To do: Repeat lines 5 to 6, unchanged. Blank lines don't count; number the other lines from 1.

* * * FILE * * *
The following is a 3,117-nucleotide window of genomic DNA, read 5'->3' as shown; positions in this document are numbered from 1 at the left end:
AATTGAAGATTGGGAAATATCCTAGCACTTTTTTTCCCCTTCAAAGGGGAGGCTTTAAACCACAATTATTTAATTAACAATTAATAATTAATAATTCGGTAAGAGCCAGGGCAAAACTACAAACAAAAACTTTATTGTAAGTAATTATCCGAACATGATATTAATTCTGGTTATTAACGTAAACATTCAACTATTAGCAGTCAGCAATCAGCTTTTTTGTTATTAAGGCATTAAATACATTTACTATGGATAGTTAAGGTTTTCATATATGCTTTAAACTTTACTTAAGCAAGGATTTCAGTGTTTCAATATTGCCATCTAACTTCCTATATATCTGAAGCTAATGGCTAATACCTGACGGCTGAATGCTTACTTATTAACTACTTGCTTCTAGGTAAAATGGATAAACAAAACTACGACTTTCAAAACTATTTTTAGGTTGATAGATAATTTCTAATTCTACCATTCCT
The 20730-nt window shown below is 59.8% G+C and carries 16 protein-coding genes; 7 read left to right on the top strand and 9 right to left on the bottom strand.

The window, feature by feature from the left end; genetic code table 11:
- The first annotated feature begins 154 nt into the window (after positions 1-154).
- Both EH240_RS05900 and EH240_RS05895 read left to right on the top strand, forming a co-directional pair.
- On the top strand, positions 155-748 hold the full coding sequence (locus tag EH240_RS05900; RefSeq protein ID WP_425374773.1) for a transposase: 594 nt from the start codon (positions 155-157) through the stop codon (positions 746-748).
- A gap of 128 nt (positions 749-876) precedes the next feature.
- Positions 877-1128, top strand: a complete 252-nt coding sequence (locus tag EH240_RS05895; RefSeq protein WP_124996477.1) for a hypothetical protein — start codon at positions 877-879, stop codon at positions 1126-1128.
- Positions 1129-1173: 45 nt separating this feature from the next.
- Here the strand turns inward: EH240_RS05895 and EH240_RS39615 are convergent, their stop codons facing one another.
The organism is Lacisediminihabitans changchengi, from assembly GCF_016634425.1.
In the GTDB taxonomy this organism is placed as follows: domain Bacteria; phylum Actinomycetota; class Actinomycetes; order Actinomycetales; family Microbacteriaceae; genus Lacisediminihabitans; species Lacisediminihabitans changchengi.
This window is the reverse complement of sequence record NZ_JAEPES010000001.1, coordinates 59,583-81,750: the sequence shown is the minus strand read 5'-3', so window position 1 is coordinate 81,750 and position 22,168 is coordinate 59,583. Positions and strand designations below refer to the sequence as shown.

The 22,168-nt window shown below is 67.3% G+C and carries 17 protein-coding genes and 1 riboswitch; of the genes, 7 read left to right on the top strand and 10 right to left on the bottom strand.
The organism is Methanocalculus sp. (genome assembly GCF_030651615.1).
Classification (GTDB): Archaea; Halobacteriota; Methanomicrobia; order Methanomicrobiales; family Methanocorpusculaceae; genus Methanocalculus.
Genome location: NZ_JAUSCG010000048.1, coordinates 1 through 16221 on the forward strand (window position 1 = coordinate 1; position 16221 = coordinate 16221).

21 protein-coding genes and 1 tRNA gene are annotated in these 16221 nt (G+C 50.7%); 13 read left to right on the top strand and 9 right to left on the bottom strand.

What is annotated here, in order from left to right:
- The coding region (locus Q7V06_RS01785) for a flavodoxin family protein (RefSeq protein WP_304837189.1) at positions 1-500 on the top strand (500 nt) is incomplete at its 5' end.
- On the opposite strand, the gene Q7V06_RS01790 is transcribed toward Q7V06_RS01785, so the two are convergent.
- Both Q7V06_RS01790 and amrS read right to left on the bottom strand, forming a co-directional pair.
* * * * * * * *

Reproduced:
- The first annotated feature begins 154 nt into the window (after positions 1-154).
- Both EH240_RS05900 and EH240_RS05895 read left to right on the top strand, forming a co-directional pair.